Essay on Voodoo Religion

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Voodoo Religion The Voodoo religion is one of the most, if not the most misconceived religions of our time. Often when Voodoo is mentioned, it is related to evil, black magic, devious sorcery, cannibalism, and harm. Although the Voodoo religion appears to the outsider as an illusion or falsehood, it has been an instrumental political force because it has helped the Haitians resist domination and form an identity of their own. Since the end of the 17th century, Haitian Voodoo has overcome every challenge it has been faced with and has endured. The religion is based on a polytheistic belief system and represents a significant portion of Haiti’s 8.3 million people. The engaging religion plays an important role in both the family…show more content…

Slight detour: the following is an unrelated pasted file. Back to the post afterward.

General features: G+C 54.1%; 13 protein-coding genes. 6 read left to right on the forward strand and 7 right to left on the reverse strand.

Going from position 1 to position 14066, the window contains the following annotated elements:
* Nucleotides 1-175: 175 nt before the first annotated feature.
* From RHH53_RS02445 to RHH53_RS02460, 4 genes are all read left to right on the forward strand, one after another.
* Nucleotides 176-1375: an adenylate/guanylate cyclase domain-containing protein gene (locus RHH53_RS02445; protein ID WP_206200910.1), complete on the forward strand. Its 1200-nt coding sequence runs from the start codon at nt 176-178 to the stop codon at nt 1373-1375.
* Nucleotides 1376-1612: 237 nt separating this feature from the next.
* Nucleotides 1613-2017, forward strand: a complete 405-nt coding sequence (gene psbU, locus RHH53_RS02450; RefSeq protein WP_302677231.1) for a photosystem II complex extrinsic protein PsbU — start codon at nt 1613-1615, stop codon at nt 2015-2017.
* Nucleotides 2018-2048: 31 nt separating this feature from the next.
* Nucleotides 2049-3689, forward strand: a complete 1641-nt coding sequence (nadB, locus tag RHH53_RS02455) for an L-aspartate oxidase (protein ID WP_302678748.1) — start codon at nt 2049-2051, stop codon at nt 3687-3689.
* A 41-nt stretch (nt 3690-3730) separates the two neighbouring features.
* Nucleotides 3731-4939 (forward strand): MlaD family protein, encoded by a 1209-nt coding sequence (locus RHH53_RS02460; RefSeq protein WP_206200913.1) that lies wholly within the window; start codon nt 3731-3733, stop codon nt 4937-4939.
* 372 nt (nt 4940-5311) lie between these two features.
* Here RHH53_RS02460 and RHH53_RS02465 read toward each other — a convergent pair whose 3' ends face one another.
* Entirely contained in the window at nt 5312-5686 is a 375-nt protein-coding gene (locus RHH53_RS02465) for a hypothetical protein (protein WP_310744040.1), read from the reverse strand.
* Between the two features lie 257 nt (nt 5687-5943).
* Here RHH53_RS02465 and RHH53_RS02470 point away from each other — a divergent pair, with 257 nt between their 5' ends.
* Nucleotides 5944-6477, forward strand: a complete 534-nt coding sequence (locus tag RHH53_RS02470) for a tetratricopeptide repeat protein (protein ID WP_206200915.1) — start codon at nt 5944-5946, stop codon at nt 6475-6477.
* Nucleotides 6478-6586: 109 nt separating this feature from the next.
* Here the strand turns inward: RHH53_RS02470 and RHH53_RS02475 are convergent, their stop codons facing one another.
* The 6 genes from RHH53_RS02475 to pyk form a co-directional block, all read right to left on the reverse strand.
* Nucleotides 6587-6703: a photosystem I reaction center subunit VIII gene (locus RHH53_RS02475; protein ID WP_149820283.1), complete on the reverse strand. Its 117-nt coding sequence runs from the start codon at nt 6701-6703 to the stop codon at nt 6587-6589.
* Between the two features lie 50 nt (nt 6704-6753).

Voodoo remains adaptable as it has been throughout history, it is constantly changing to adapt to new situations that Haiti is faced with everyday. After Haiti gained its independence it was ruled by one dictator after another. From 1860 until the present day, Haitian politics were never stable. During this period Haiti had thirty-five presidents, only five of them completed their terms. Through all of Haiti’s political failure Voodoo has helped to resist domination, fight fragmentation of identity, with which the Haitians were constantly threatened, and avoid catholic conversion. Many of today’s religions share strict beliefs that are found only within their own religion, they restrict the possibility to believe anything other that what the religion tells its followers to believe, in Voodoo you are not a follower. Voodoo is a religion influenced by many other religions; it allows its followers to feel free. When Voodoo worshipers left Africa and reached the far away island of Haiti, the Voodoo religion changed. Catholicism of the slave owners, and various alternative religions from native islanders, influenced Voodoo. Voodoo easily incorporated these other religions because of its welcoming nature. Voodoo was appealing, especially to the slaves and poor members of a community. Because it was so inviting, it became a way for people with troubles and turmoil to unite. The slaves united through Voodoo to throw off white rule. It was the first successful slave
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